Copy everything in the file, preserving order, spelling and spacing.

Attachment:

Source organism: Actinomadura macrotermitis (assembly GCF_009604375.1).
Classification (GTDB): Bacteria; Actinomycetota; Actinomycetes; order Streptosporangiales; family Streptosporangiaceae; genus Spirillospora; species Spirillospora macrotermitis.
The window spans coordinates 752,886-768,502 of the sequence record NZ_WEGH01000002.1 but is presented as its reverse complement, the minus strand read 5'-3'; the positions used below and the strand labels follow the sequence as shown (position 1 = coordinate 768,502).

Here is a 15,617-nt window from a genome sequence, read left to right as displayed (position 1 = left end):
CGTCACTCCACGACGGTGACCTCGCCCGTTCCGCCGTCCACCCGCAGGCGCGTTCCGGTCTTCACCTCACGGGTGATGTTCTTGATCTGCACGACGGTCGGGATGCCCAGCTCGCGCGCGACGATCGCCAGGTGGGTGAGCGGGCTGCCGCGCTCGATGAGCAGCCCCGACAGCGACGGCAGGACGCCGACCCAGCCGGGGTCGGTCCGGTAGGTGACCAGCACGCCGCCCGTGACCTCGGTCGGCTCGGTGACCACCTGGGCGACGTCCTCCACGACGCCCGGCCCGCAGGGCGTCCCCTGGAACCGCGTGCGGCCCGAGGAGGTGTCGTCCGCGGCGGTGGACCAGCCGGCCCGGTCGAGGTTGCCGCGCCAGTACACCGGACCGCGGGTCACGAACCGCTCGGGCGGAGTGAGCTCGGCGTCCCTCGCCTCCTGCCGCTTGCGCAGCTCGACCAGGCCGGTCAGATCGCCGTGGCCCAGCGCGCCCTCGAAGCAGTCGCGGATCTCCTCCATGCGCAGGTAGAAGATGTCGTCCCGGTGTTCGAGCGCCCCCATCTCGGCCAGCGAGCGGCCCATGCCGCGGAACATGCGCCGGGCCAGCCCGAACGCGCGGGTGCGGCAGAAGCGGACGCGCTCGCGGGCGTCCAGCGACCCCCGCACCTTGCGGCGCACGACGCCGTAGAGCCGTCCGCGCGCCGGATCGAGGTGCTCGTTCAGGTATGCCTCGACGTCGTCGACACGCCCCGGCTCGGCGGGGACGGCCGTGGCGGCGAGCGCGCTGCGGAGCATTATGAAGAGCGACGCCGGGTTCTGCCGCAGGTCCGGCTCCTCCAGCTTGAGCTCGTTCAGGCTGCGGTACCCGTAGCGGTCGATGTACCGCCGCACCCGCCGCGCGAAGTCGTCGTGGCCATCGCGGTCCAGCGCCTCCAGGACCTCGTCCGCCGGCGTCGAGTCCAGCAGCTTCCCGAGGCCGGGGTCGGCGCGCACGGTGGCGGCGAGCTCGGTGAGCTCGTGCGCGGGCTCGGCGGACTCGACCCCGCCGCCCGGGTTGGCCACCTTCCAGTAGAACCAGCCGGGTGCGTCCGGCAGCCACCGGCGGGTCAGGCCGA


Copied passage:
Source organism: Actinomadura macrotermitis (assembly GCF_009604375.1).
Classification (GTDB): Bacteria; Actinomycetota; Actinomycetes; order Streptosporangiales; family Streptosporangiaceae; genus Spirillospora; species Spirillospora macrotermitis.
The window spans coordinates 752,886-768,502 of the sequence record NZ_WEGH01000002.1 but is presented as its reverse complement, the minus strand read 5'-3'; the positions used below and the strand labels follow the sequence as shown (position 1 = coordinate 768,502).

Here is a 15,617-nt window from a genome sequence, read left to right as displayed (position 1 = left end):
CGTCACTCCACGACGGTGACCTCGCCCGTTCCGCCGTCCACCCGCAGGCGCGTTCCGGTCTTCACCTCACGGGTGATGTTCTTGATCTGCACGACGGTCGGGATGCCCAGCTCGCGCGCGACGATCGCCAGGTGGGTGAGCGGGCTGCCGCGCTCGATGAGCAGCCCCGACAGCGACGGCAGGACGCCGACCCAGCCGGGGTCGGTCCGGTAGGTGACCAGCACGCCGCCCGTGACCTCGGTCGGCTCGGTGACCACCTGGGCGACGTCCTCCACGACGCCCGGCCCGCAGGGCGTCCCCTGGAACCGCGTGCGGCCCGAGGAGGTGTCGTCCGCGGCGGTGGACCAGCCGGCCCGGTCGAGGTTGCCGCGCCAGTACACCGGACCGCGGGTCACGAACCGCTCGGGCGGAGTGAGCTCGGCGTCCCTCGCCTCCTGCCGCTTGCGCAGCTCGACCAGGCCGGTCAGATCGCCGTGGCCCAGCGCGCCCTCGAAGCAGTCGCGGATCTCCTCCATGCGCAGGTAGAAGATGTCGTCCCGGTGTTCGAGCGCCCCCATCTCGGCCAGCGAGCGGCCCATGCCGCGGAACATGCGCCGGGCCAGCCCGAACGCGCGGGTGCGGCAGAAGCGGACGCGCTCGCGGGCGTCCAGCGACCCCCGCACCTTGCGGCGCACGACGCCGTAGAGCCGTCCGCGCGCCGGATCGAGGTGCTCGTTCAGGTATGCCTCGACGTCGTCGACACGCCCCGGCTCGGCGGGGACGGCCGTGGCGGCGAGCGCGCTGCGGAGCATTATGAAGAGCGACGCCGGGTTCTGCCGCAGGTCCGGCTCCTCCAGCTTGAGCTCGTTCAGGCTGCGGTACCCGTAGCGGTCGATGTACCGCCGCACCCGCCGCGCGAAGTCGTCGTGGCCATCGCGGTCCAGCGCCTCCAGGACCTCGTCCGCCGGCGTCGAGTCCAGCAGCTTCCCGAGGCCGGGGTCGGCGCGCACGGTGGCGGCGAGCTCGGTGAGCTCGTGCGCGGGCTCGGCGGACTCGACCCCGCCGCCCGGGTTGGCCACCTTCCAGTAGAACCAGCCGGGTGCGTCCGGCAGCCACCGGCGGGTCAGGCCGA